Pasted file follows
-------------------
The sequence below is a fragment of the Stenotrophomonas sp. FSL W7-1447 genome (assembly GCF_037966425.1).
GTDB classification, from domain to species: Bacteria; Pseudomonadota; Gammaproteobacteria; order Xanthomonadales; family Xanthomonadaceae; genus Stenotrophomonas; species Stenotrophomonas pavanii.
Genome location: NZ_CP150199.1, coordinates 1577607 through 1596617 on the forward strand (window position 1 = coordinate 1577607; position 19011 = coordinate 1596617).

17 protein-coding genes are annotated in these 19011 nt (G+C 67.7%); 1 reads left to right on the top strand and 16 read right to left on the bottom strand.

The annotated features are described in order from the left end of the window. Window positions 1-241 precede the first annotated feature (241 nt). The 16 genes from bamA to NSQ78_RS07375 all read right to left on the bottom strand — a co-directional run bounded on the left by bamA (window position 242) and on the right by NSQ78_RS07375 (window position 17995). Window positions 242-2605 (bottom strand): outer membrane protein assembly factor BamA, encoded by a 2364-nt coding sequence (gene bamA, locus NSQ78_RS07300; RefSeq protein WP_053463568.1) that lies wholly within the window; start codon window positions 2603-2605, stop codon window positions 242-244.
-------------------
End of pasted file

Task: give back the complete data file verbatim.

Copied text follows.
The sequence below is a fragment of the Stenotrophomonas sp. FSL W7-1447 genome (assembly GCF_037966425.1).
GTDB classification, from domain to species: Bacteria; Pseudomonadota; Gammaproteobacteria; order Xanthomonadales; family Xanthomonadaceae; genus Stenotrophomonas; species Stenotrophomonas pavanii.
Genome location: NZ_CP150199.1, coordinates 1577607 through 1596617 on the forward strand (window position 1 = coordinate 1577607; position 19011 = coordinate 1596617).

17 protein-coding genes are annotated in these 19011 nt (G+C 67.7%); 1 reads left to right on the top strand and 16 read right to left on the bottom strand.

The annotated features are described in order from the left end of the window. Window positions 1-241 precede the first annotated feature (241 nt). The 16 genes from bamA to NSQ78_RS07375 all read right to left on the bottom strand — a co-directional run bounded on the left by bamA (window position 242) and on the right by NSQ78_RS07375 (window position 17995). Window positions 242-2605 (bottom strand): outer membrane protein assembly factor BamA, encoded by a 2364-nt coding sequence (gene bamA, locus NSQ78_RS07300; RefSeq protein WP_053463568.1) that lies wholly within the window; start codon window positions 2603-2605, stop codon window positions 242-244.